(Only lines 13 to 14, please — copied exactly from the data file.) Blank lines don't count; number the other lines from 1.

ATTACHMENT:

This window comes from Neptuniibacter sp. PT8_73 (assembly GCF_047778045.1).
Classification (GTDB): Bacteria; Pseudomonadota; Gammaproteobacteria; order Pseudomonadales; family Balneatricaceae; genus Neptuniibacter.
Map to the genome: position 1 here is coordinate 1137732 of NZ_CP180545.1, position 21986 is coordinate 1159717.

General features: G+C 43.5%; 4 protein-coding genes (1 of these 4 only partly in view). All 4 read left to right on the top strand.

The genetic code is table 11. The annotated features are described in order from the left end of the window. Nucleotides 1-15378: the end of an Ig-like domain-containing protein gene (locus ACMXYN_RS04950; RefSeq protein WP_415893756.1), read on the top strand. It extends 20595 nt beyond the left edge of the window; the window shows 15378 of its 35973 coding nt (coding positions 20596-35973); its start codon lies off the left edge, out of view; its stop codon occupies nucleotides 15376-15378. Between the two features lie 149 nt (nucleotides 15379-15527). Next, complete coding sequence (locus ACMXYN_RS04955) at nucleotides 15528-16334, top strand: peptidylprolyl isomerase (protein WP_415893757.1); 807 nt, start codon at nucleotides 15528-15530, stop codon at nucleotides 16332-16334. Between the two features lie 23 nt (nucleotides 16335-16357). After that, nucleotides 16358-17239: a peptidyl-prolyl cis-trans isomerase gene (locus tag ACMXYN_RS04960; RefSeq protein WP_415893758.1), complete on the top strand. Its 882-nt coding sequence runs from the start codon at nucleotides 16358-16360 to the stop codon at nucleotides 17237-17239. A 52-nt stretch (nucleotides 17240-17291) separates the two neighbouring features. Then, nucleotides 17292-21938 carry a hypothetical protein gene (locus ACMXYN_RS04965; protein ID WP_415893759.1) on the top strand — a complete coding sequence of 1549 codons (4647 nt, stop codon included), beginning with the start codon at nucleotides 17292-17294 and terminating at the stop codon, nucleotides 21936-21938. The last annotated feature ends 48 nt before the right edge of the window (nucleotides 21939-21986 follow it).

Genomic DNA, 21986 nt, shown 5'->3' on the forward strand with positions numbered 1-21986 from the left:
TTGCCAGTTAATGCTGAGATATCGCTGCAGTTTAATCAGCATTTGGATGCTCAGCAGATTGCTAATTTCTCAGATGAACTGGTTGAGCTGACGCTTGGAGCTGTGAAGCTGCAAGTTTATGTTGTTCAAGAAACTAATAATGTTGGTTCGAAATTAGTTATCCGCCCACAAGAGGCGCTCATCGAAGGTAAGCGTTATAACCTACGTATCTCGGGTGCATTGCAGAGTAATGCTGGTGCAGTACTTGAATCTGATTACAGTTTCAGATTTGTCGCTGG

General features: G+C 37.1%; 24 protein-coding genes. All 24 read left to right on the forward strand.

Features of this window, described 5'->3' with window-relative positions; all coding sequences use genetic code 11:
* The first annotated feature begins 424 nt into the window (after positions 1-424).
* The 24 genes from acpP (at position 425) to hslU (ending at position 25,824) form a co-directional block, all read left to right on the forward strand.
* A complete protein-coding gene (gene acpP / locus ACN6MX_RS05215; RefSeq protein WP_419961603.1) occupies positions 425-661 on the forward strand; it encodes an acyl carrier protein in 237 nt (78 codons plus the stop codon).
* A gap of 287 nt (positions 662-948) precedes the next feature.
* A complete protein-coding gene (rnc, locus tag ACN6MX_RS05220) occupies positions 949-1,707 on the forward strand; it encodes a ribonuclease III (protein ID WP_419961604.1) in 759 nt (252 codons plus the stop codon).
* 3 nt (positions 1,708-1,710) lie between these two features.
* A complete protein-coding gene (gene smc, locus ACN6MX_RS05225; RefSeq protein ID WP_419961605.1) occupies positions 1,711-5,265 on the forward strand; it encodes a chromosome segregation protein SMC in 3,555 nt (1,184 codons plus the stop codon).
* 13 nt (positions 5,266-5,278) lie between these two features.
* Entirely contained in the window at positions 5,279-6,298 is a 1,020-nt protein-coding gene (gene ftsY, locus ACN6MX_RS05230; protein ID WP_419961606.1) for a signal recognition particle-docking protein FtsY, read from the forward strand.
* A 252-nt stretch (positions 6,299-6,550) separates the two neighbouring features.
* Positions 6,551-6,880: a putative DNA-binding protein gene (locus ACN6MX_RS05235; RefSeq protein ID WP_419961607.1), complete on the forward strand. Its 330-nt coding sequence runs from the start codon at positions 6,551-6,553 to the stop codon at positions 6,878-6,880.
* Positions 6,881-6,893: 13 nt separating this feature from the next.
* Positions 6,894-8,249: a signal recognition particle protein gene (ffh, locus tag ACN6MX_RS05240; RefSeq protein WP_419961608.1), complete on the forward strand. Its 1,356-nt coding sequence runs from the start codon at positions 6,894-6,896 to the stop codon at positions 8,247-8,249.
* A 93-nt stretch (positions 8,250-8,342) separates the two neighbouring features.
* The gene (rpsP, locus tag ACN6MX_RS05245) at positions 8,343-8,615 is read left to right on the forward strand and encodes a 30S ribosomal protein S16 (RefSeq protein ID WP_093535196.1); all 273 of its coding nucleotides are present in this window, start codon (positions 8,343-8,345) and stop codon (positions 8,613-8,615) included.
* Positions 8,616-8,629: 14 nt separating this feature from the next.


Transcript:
* A gap of 287 nt (positions 662-948) precedes the next feature.
* A complete protein-coding gene (rnc, locus tag ACN6MX_RS05220) occupies positions 949-1,707 on the forward strand; it encodes a ribonuclease III (protein ID WP_419961604.1) in 759 nt (252 codons plus the stop codon).